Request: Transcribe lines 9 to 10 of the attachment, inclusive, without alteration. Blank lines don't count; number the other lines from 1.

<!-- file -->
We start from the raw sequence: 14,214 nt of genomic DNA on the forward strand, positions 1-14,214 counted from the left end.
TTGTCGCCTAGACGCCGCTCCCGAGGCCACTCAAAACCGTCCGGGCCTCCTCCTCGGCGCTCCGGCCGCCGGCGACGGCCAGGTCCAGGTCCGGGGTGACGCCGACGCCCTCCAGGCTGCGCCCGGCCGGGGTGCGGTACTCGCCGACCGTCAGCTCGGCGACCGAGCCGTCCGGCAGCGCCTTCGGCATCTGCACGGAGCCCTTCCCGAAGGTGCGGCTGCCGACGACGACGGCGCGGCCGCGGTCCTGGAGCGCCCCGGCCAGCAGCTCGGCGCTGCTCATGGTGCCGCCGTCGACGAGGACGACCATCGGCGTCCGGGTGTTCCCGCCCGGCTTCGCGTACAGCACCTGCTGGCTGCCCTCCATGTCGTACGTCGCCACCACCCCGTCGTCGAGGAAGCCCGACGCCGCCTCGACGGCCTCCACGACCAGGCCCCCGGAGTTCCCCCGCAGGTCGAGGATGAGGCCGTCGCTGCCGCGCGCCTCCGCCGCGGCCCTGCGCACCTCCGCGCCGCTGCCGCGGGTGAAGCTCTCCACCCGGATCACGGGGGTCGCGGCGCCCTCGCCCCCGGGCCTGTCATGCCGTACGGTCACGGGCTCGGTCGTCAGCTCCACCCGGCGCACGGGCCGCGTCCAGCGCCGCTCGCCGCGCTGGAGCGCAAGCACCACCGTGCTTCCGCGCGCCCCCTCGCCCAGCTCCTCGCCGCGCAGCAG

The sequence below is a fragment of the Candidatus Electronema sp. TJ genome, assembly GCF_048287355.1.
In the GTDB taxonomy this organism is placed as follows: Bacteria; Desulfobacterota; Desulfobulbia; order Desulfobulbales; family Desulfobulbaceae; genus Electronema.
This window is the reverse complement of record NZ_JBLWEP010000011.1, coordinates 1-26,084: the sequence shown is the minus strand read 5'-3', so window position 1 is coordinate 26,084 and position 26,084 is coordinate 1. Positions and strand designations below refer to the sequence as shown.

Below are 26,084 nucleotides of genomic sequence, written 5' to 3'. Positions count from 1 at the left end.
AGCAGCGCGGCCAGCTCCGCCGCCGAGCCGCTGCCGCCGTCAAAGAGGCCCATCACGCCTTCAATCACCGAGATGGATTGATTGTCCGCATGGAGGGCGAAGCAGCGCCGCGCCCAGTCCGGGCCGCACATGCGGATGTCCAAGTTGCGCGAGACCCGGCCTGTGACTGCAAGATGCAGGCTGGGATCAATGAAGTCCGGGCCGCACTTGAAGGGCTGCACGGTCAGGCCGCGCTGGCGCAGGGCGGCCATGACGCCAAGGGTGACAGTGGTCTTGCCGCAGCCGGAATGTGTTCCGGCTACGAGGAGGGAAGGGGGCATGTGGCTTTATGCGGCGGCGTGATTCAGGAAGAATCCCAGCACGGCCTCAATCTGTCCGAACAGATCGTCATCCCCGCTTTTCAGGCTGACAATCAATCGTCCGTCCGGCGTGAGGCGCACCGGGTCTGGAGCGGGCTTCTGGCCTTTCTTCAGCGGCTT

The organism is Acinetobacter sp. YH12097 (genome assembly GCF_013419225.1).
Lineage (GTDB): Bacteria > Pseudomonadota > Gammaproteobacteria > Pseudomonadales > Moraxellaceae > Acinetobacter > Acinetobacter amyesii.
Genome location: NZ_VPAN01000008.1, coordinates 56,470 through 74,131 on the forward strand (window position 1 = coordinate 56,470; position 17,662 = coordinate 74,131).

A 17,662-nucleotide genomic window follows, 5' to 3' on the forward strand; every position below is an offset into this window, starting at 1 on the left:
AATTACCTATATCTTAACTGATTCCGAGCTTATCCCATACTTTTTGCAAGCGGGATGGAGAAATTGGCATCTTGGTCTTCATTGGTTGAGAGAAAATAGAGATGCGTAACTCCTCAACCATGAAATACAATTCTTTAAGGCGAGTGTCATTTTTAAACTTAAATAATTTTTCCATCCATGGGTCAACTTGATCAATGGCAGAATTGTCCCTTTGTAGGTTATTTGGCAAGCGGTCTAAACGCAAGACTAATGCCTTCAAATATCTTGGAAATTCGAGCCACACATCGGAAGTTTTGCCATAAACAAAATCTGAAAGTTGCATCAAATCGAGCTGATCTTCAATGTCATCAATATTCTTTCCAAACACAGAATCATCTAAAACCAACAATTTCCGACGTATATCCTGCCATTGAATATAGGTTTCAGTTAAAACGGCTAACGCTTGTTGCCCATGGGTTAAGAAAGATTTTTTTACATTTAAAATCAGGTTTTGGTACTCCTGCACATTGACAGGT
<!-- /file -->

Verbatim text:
Lineage (GTDB): Bacteria > Pseudomonadota > Gammaproteobacteria > Pseudomonadales > Moraxellaceae > Acinetobacter > Acinetobacter amyesii.
Genome location: NZ_VPAN01000008.1, coordinates 56,470 through 74,131 on the forward strand (window position 1 = coordinate 56,470; position 17,662 = coordinate 74,131).